I’ve been very aware of what the Tibetans call Shenpa. It is a word that means (according to Pema Chodron) “hooked”. She refers to it as the Shenpa Syndrome. It’s about getting hooked on obsessive thoughts. I am an obsessive thinker. It is the number one obstacle (for me) to staying present in the moment.

Stay present…for a moment…and then a thought hooks me. Or rather, I hook into a thought. I imagine it as a stream with hundreds of little thought fish flowing by, and suddenly I dig my hooks into the fish and won’t let it go.

I’ve been trying to be mindful of this, and I assume that after 36 years of being one way, it will take some practice to be another way. I visualize these poor fish with wounds from my hooks, and I begin to feel compassion for the thought – the situation – the person, place, or thing. I see how cruel I have been to this thought, picking at it, hooking into it again and again until it is damaged and bloody.

So I let the fish go. Back down the stream. With a prayer for compassion, and a willingness to let it go.


  1. Lisa,

    The solution to this problem for me was in the "present moment' as you indicate. I had to give myself permission to make a mistake and yet want to correct it....kinda like 2 forward and 1 back....still progress though.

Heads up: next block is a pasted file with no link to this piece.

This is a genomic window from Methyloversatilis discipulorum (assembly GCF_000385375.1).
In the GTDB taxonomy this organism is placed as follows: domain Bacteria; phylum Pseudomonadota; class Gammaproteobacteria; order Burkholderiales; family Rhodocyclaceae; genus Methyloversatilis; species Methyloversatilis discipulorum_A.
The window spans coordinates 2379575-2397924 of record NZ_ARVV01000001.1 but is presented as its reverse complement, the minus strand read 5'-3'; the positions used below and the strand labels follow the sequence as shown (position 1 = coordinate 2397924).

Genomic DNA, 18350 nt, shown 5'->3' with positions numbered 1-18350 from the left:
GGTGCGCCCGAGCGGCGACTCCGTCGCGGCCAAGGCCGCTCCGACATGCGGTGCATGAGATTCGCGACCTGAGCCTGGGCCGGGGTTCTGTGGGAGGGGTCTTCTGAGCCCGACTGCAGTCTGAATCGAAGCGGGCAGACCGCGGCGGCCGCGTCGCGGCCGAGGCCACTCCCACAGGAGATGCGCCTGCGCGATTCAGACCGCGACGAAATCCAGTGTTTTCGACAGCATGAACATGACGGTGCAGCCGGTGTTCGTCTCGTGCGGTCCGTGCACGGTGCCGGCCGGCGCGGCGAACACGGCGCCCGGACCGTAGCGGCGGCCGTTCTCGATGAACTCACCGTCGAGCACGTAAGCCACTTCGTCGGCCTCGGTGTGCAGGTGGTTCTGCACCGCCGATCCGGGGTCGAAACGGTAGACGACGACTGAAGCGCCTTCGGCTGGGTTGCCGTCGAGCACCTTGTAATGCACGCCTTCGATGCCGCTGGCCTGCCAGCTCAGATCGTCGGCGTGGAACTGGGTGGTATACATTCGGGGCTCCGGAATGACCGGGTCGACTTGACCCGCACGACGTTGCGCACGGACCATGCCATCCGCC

You hit the nail on the head when you noted that you had been created in the image and likeness of your "tribe" for xx years.....now it will take an amount of time to change those characteristics.....one breath at a time....

    One breath at a time in very short meditations (15mins) is where I learned that I could for a sustained period in fact not get "hooked"...15 minutes became 20 which became 30 etc....

    You are a projection of The Divine regardless of how you think you are doing.....as John Lennon said; "...let it be, just let it be.!"

    Love and Light

  2. Ah - the present moment is some times the hardest moment to be in. I believe that my realizations that I am not be present are opportunities to be grateful. It means there are times I am in the moment, and so I am unaware of the power of the obsessive mind. If that makes sense...

  3. They say there's no time like the present, so why is it so hard for us? For me, anyway.

    Have you tried Guanqifa meditation? It's quite refreshing/renewing, and you can never fall asleep. Might help with being in the present: http://www.todaysstep.com

    Good luck!